Rent Shop Volunteer Join

Q. Who is Mr. Smarty Plants?

A: There are those who suspect Wildflower Center volunteers are the culpable and capable culprits. Yet, others think staff members play some, albeit small, role. You can torture us with your plant questions, but we will never reveal the Green Guru's secret identity.

Help us grow by giving to the Plant Database Fund or by becoming a member

Did you know you can access the Native Plant Information Network with your web-enabled smartphone?

Share

Ask Mr. Smarty Plants

Ask Mr. Smarty Plants is a free service provided by the staff and volunteers at the Lady Bird Johnson Wildflower Center.

Search Smarty Plants
See a list of all Smarty Plants questions

Please forgive us, but Mr. Smarty Plants has been overwhelmed by a flood of mail and must take a break for awhile to catch up. We hope to be accepting new questions again soon. Thank you!

Need help with plant identification, visit the plant identification page.

 
rate this answer
2 ratings

Tuesday - September 08, 2009

From: Midland, TX
Region: Southwest
Topic: Propagation, Herbs/Forbs
Title: Failure to bloom of Turk's cap in Midland TX
Answered by: Barbara Medford

QUESTION:

My turk's cap won't make flowers. It has daily watering via irrigation system, and soft amended soil. The plant is beautiful and thriving, but no flowers. What should I do?

ANSWER:

We think perhaps you are being too kind to your Malvaviscus arboreus var. drummondii (wax mallow), also known as Turkscap. Once established, it is very drought tolerant, and you may be giving it too much water. Here are the Growing Conditions for this plant:

"Water Use: Medium
Light Requirement: Part Shade , Shade
Soil Moisture: Moist , Dry
Soil pH: Circumneutral (pH 6.8-7.2)
Cold Tolerant: yes
Soil Description: Sandy, loamy, clay, and limestone soils. Moist, well-drained, woodland soils best.
Conditions Comments: Drought tolerant. Prefers sandy and partially shady sites. Under cultivation, Turk’s cap will adapt to and thrive in many different sites, including full sun and heavier soil, though unremitting sun will cause its leaves to become rougher, smaller, and darker."

Even though this excerpt from our Native Plant Database says it is a good shade plant, we found other references saying that it needs full sun or partial shade, and you may sacrifice some blooms because of reduced light. This USDA Plant Profile map does not show it growing naturally around the Midland County area. 

Again according to our Native Plant Database, Turkscap blooms red May to November. Is this the first year you have grown it? If not, has it previously bloomed in the same spot?  You mentioned amended soil; if that includes compost or other organic materials, that would  bring the soil closer to matching the moist, well-drained woodland soils this plant prefers. But if that amendment includes extra fertilizer, especially high nitrogen fertilizer, such as lawn fertilizers, these will give you lush green foliage and retard blooming.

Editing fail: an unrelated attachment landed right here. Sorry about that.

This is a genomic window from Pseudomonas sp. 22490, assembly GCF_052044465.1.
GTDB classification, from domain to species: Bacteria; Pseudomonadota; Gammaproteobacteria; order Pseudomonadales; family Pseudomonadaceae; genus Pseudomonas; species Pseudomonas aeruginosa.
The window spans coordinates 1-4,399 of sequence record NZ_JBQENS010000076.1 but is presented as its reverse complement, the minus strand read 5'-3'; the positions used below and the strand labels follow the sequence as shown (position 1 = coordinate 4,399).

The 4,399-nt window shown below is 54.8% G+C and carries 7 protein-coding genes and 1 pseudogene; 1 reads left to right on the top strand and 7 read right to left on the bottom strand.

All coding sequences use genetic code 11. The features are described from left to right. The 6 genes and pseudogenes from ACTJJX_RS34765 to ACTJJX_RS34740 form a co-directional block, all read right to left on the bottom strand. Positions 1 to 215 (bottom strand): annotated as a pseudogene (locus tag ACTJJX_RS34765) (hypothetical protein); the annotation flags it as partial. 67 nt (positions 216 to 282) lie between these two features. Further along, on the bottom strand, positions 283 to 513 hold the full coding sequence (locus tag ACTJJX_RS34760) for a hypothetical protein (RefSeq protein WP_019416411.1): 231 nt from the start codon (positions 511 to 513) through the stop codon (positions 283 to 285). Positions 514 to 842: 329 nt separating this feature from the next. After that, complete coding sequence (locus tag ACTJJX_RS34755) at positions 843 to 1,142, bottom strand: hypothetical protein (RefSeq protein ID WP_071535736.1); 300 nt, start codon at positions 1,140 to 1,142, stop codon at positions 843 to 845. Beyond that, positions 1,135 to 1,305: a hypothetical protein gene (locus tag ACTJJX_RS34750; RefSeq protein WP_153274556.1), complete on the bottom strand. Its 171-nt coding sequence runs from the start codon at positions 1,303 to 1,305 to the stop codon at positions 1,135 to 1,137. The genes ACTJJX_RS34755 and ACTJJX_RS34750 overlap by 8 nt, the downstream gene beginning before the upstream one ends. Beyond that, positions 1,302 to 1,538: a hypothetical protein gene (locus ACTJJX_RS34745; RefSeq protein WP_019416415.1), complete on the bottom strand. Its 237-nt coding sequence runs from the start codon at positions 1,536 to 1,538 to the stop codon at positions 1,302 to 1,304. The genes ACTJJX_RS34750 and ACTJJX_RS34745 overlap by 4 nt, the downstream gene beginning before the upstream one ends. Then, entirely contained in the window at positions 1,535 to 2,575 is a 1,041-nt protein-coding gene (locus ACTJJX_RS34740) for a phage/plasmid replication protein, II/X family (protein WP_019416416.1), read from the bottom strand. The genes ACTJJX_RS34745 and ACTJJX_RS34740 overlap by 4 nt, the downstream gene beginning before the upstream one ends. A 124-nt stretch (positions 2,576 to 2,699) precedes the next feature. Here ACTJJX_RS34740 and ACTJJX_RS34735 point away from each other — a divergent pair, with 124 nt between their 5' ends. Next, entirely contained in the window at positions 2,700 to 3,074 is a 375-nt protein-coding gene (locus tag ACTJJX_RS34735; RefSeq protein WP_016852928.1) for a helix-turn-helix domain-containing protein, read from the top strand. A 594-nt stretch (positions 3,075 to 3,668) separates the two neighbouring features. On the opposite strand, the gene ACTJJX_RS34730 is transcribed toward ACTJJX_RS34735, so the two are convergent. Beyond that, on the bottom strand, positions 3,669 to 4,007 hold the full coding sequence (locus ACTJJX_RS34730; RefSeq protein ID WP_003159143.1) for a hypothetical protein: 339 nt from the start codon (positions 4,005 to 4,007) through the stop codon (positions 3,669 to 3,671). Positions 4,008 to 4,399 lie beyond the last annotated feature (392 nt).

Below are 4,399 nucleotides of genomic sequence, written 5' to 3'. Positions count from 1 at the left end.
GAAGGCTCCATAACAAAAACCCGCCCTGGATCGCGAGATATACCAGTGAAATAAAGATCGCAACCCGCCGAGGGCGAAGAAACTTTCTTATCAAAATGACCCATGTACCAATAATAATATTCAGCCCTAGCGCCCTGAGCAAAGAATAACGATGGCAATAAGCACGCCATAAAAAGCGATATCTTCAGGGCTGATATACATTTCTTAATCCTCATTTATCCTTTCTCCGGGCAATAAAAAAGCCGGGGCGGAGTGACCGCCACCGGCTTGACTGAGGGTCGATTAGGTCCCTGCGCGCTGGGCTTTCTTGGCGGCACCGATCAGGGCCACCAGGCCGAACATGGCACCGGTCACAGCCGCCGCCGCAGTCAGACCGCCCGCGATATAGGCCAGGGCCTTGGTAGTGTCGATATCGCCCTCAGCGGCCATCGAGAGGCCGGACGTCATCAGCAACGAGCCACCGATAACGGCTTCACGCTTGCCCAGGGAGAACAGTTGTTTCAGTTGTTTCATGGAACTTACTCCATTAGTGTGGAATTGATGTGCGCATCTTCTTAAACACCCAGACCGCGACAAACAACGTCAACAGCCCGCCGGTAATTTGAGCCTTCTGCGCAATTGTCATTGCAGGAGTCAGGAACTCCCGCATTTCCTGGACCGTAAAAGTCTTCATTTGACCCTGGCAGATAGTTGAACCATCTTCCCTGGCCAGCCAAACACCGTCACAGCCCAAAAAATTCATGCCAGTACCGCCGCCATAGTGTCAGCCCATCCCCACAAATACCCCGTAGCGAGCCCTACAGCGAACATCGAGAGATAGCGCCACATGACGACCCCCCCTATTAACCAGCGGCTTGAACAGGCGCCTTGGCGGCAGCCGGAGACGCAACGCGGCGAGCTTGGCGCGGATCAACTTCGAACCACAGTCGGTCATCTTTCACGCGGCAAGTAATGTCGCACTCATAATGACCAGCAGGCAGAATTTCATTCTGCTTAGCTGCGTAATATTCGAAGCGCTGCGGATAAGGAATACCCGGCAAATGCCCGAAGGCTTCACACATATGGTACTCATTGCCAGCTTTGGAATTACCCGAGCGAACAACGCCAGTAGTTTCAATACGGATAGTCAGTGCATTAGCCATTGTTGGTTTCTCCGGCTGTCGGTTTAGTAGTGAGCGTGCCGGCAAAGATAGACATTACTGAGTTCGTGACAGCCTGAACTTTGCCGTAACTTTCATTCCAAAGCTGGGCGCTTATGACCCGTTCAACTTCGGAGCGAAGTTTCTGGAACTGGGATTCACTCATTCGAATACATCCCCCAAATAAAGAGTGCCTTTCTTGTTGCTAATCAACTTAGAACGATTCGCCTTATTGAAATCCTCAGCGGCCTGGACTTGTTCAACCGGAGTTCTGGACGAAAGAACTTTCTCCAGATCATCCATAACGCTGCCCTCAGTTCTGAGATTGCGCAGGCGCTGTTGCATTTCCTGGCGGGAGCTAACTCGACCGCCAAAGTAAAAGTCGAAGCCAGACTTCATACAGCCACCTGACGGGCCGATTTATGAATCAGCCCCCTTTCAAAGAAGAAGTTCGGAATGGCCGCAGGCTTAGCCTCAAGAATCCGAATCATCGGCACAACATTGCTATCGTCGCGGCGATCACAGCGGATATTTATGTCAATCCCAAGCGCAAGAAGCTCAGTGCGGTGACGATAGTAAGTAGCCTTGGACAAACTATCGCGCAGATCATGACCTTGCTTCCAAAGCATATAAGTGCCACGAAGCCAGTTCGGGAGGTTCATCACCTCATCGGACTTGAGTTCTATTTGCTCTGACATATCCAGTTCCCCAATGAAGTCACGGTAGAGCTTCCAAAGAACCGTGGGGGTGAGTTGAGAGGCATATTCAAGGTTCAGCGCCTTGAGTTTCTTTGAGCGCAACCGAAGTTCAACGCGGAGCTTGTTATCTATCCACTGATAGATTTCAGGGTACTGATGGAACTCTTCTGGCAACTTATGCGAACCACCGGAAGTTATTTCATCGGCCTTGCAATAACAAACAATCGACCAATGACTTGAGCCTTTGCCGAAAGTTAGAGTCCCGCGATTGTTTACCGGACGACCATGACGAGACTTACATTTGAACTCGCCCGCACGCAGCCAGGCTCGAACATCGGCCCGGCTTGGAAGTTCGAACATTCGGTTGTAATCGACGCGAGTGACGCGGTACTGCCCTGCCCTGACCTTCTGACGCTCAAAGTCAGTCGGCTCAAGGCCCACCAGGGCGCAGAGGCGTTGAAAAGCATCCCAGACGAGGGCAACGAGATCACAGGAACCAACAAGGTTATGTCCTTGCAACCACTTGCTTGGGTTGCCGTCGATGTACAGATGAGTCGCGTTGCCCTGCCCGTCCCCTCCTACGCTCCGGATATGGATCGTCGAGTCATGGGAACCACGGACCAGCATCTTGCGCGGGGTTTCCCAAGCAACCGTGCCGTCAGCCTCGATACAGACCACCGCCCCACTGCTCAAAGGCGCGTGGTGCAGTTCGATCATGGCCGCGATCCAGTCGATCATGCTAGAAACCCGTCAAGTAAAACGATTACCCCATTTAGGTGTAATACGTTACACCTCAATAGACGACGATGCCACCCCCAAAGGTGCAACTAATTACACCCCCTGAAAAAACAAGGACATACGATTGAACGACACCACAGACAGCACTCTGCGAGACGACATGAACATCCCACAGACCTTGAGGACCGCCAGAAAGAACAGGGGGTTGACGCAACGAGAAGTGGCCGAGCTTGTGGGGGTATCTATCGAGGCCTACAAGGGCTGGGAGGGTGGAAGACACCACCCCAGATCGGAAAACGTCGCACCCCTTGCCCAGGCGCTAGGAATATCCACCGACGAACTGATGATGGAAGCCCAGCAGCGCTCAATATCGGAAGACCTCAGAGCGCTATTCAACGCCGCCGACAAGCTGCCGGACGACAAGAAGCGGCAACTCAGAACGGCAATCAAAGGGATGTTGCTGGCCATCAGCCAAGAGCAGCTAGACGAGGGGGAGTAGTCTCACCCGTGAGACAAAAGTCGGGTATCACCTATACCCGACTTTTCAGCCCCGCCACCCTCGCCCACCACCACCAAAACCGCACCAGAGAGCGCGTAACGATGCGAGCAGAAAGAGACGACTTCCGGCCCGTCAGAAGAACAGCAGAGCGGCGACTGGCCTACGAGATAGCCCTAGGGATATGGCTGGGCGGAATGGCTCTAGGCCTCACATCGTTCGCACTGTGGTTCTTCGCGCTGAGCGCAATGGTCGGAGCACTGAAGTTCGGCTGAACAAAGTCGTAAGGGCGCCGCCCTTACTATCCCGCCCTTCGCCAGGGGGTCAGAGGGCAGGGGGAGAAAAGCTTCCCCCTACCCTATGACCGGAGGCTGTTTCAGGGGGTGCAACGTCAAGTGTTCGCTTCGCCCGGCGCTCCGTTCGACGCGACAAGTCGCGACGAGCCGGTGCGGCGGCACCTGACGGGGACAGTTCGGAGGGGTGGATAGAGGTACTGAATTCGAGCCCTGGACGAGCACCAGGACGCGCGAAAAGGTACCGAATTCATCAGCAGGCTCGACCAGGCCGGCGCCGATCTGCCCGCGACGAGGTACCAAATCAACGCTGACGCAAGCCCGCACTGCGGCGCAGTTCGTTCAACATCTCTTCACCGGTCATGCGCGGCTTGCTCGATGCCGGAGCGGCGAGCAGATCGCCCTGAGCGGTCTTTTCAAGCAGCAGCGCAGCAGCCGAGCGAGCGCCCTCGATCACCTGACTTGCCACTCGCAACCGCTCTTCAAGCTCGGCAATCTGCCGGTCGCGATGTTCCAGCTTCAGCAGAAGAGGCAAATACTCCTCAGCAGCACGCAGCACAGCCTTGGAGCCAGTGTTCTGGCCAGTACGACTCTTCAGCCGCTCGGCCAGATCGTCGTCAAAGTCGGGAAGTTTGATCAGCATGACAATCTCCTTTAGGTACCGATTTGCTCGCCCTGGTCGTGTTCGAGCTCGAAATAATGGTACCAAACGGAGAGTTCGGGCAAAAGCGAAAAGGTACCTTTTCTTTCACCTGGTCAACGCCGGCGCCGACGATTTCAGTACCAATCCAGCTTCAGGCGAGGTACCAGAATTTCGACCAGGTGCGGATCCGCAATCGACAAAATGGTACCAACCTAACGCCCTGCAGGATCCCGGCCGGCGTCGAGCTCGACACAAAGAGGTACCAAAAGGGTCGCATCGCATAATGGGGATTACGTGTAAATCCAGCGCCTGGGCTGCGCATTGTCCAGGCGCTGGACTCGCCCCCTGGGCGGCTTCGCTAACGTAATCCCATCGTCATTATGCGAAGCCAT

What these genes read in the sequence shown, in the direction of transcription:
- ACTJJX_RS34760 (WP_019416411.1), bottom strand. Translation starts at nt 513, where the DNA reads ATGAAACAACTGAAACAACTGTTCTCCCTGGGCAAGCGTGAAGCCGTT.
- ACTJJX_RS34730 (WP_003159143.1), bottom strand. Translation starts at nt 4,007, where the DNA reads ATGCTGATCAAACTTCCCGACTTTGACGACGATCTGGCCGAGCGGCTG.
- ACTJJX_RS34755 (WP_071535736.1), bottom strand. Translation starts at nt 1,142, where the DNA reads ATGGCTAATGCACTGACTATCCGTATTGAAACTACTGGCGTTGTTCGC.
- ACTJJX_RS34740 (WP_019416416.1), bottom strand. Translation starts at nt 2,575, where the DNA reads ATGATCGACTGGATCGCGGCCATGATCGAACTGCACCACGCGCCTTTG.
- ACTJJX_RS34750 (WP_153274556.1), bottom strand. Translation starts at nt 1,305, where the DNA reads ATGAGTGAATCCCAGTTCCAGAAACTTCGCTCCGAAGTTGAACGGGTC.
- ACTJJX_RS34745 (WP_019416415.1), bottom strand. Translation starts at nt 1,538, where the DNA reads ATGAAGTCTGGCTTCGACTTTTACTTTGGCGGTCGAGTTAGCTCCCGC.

Turkscap is a perennial shrub. If this is the  first year you have grown it in the spot where it is, then it may just need a little longer to get ready to bloom. If it has bloomed in the same spot before, have surrounding plants gotten bigger and started shading the Turkscap more than it is accustomed to? 

We will have to say we don't know exactly what is causing the failure to bloom, but you need to investigate the environmental conditions under which the plant is growing to find the possible answer. If it continues to appear healthy, we would suggest waiting until it starts dying back for winter, and then trim it back pretty hard. When it comes up from the roots next Spring, hopefully it will be ready to bloom. However, if your soil, over-watering, over-fertilizing or sun exposure are wrong for the plant, it may continue to try to come up, but not have the energy to bloom. 


Malvaviscus arboreus var. drummondii

Malvaviscus arboreus var. drummondii

Malvaviscus arboreus var. drummondii

Malvaviscus arboreus var. drummondii

 

 

 

More Herbs/Forbs Questions

Non-native daylilies and pachysandra in same area from New York City
April 07, 2012 - Will daylilies and pachysandra thrive if planted in the same bed, or will they harm each other?
view the full question and answer

Plants for narrow planter boxes in San Antonio
October 02, 2010 - We have a narrow flower planter box in three sections above a french drain in front of our house. The box is about 2 feet high (filled with Gardenville soil) above a french drain covered with filter ...
view the full question and answer

Native plants for sandy soil and not much water
April 14, 2008 - I am planning a new garden at home and would like to grow native plants that can handle sandy soil and don't need much water. I do not water my gardens.I would prefer plants that can have more than o...
view the full question and answer

Perennials for a Horse Pasture in Colorado
May 15, 2014 - I am looking for horse-resistant perennials for zone's 2-4. I live at 9,000 feet in Crested Butte, CO.
view the full question and answer

Houston plants adaptable to Birmingham, AL
June 14, 2007 - I have recently moved from Houston to Birmingham Al. I had a wildflower garden in my back yard. Would the same flowers work here as well? I would love to have the same beautiful colors here.
view the full question and answer

Support the Wildflower Center by Donating Online or Becoming a Member today.